It’s what’s on the inside that counts. -Everyone
I distinctly remember how I felt when someone told me, “It’s on the inside that counts.”
All through my teens and twenties, I wanted to care less about my weight or my skin or my hair. But, I didn’t know how to stop. I felt like a mis-programmed computer. What was wrong with me that I couldn’t stop thinking about how I looked?
Now, when I speak to groups, I start by sharing some relevant data about women and body image. We do a fun “exercise” so that every woman in the room knows she’s not the only one to struggle. By the end of the first five minutes almost all of the ladies agree that this body image issue is one that affects us all.
But then, I surprise them!
I ask if there is anyone who has not heard the statement, “It’s what’s on the inside that counts?” I press in, encouraging everyone unfamiliar with that phrase to raise their hands.
I’ve never seen so much as a pinky lifted.
We’ve all heard it. We all know it. We just don’t believe it. So, it doesn’t help!
So, I wonder.
Why do we keep saying it?
Why do we keep telling it to our daughters, our friends?
I think it’s because we don’t know what else to say. We don’t have a good substitute, so we stick with cliche.
But really, aside from its ineffectiveness. What’s so bad about saying, “It’s what’s on the inside that counts?”
The book of Samuel tells us that God looks on the inside, this is how he judges a man. David was nothing to look at, yet, God chose him to be king because of his heart. It’s true. What our hearts look like is of far greater importance than having symmetrical facial features or a thigh gap.
Yet, we wrestle to believe it because we aren’t convinced that more physical beauty won’t, in some way, lead to more happiness. Just like we know that money won’t make us happy, we wouldn’t mind having someone give us a million dollars… you know, just to make sure it doesn’t work. (I’ve written about this a lot here, and here…)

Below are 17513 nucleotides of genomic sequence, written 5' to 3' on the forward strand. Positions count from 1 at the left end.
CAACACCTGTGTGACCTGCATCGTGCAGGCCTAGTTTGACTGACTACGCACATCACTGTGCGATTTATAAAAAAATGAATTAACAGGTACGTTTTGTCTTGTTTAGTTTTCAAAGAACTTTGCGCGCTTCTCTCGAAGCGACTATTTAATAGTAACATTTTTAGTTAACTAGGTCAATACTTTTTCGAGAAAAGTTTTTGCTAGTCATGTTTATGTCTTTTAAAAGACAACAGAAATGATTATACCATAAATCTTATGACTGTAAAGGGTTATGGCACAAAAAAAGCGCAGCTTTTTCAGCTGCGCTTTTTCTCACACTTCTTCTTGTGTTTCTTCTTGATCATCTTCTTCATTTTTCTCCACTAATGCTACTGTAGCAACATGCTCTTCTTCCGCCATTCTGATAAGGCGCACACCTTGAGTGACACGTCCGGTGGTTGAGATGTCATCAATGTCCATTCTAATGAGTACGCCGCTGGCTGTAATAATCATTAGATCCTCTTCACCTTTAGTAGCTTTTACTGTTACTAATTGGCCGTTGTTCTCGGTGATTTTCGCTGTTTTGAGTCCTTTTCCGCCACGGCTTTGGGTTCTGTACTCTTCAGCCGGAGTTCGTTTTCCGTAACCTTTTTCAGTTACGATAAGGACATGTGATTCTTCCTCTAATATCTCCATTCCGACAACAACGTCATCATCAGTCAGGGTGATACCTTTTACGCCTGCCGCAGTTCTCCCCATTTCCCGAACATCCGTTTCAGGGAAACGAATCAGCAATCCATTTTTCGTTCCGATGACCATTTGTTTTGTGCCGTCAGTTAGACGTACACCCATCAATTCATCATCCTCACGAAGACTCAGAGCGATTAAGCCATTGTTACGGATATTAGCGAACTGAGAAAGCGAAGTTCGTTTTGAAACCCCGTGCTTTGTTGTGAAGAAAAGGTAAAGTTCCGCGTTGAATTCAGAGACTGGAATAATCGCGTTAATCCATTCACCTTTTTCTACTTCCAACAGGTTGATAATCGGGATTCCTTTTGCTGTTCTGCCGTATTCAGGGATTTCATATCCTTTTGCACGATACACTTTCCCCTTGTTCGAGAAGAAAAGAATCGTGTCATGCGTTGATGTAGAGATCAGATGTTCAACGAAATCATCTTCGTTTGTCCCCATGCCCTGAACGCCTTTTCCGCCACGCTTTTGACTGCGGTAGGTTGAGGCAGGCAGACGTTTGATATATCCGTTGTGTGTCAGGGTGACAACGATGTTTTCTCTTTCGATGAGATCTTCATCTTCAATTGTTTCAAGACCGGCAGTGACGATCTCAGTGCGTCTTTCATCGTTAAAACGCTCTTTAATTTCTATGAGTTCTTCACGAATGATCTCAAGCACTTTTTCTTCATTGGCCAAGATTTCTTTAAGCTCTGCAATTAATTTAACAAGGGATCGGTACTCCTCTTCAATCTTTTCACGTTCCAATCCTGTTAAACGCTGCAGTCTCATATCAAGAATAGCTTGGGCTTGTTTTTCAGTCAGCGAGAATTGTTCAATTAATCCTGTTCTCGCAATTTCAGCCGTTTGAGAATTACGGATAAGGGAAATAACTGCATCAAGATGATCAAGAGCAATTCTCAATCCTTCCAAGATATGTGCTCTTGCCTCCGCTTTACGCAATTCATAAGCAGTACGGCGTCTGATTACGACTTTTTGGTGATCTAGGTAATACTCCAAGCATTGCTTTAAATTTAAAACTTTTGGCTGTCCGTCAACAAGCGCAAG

But, my real problem with the liberal use of “It’s what’s on the inside that counts?” is it keeps the focus on us.
This statement inherently asks the one questioning their value to deflect their pride, not suffocate it. We encourage women to remember how awesome they are–how talented they are at sports, music, or art; how kind and thoughtful they are.
“Focus on what’s great about you…on the inside…and then you won’t care about that extra ten pounds.”
In this one simple phrase we deliver a message that the Bible doesn’t: If you are good deep down, that’s what’s important.
I don’t think that’s what God meant when he said he examines our hearts.
I won the wrestling match with my body image only after I was able to practice self-forgetfulness. Funny, but I never found freedom while trying to think about all that was fabulous about me. I didn’t know who I was because I didn’t know whose I was.
My identity in Christ was shaky at best because I spent more time trying to figure me out than getting to know Him.
You see friends, I believe it’s not what’s on the inside that counts. It’s who. An identity rooted in personality is just as shaky as an identity rooted in appearance. Only identity rooted in Christ cannot be shaken.
In other words, our value shouldn’t be derived from all the “good” we perceive to be inside of us, any more than it should be rooted in shiny hair or a great figure. When the Holy Spirit inhabits us we are to be free from chasing all vain pursuits to find self-worth — be it chasing money, success, goodness, or beauty. This includes our own awesomeness.
We are best able to serve Him when we are emptied of ourselves, not full.
What do you think?
Do you tell people (your children even?), it’s what’s on the inside that counts? Do you like hearing that phrase?